Jeremy Warner at The Telegraph reports:
Bit late on this, but a report this week by the management consultancy McKinsey has attempted to quantify the distributional consequences of central bank asset purchases (so-called quantitative easing) which I referred to in my column this morning. Pretty terrifying reading it makes too, hammering home the point that QE has been extremely beneficial to indebted governments and other borrowers, but on the whole very damaging to households, particularly elderly ones reliant on fixed income forms of saving.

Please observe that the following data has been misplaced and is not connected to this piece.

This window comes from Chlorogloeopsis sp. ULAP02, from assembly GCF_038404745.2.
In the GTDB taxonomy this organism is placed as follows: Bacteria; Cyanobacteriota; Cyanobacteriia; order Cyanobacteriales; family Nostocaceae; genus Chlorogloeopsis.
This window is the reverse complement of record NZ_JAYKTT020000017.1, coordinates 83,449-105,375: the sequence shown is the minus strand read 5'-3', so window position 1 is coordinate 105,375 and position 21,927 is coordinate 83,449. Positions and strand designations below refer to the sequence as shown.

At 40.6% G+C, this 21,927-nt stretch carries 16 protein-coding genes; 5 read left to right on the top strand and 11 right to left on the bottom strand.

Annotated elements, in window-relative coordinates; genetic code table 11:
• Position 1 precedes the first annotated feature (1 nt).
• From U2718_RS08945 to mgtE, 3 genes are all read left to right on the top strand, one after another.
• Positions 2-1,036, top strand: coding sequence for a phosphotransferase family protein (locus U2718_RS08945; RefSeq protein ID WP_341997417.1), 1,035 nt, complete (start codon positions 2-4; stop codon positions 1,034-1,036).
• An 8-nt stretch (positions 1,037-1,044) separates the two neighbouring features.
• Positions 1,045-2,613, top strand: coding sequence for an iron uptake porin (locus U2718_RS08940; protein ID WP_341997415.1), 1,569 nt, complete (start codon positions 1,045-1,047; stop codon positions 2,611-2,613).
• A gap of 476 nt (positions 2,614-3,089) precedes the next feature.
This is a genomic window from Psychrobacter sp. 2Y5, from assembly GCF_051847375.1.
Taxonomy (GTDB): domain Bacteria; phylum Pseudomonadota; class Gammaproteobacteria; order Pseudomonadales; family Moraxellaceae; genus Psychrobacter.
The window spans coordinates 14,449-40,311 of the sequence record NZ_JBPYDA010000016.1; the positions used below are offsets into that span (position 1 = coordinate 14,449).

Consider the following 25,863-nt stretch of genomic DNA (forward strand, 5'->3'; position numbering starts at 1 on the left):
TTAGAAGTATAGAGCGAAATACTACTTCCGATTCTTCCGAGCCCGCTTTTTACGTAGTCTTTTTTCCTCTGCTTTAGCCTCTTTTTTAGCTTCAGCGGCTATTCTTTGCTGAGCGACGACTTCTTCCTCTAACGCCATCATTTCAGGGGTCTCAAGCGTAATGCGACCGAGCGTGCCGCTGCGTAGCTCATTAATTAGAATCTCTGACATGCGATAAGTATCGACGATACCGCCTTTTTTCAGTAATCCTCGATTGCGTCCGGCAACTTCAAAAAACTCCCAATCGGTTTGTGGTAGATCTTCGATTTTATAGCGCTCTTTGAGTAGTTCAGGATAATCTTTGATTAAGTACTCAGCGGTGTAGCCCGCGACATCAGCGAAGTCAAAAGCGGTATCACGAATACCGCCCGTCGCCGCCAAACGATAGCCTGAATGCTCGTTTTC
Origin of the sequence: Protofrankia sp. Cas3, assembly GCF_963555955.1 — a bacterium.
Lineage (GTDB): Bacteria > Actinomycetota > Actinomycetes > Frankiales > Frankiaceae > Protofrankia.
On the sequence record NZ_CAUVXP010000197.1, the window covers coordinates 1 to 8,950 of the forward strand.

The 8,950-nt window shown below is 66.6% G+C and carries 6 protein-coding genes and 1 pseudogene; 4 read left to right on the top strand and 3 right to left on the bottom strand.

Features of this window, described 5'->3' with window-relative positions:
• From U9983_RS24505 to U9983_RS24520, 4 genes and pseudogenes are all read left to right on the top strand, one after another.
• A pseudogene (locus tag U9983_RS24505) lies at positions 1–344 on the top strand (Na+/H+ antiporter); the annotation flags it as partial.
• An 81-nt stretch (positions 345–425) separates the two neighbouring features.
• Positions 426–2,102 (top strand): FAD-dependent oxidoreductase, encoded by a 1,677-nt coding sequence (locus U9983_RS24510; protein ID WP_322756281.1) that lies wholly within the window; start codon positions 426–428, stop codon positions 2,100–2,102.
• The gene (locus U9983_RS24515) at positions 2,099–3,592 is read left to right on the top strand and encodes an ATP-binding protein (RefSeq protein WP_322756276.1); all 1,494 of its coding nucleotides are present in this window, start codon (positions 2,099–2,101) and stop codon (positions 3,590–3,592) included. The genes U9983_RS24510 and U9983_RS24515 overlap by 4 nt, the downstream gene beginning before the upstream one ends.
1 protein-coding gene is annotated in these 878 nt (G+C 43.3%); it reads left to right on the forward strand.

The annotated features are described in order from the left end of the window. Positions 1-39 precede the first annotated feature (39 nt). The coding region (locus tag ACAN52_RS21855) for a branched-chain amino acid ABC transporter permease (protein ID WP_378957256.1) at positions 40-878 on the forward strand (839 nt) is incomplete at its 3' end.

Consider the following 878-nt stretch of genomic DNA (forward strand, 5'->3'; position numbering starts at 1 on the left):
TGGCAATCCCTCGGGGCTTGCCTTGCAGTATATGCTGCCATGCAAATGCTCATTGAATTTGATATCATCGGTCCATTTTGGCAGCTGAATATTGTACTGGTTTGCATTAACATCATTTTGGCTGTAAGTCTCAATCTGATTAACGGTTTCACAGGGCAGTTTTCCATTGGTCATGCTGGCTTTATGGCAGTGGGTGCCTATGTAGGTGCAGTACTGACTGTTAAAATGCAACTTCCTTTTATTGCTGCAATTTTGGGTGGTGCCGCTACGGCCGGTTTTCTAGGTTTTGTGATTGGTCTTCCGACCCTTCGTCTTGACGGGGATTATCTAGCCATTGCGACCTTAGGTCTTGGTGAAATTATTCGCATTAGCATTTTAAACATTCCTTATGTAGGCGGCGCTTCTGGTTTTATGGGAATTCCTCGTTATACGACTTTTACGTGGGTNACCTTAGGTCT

Most certainly the profligate have been bailed out at the expense of the thrifty, but it is not even clear that there is a net economic benefit from propping up the overborrowed. In the end, it may have been at best a zero sum game. More spending sustained among the overstretched has very possibly been cancelled out by less spending by those with the foresight to save.
QE has resulted in a massive transfer of wealth from households the governments.
Enables the Government to spend more by printing money, but households still end up paying for it.Tags: quantitative easing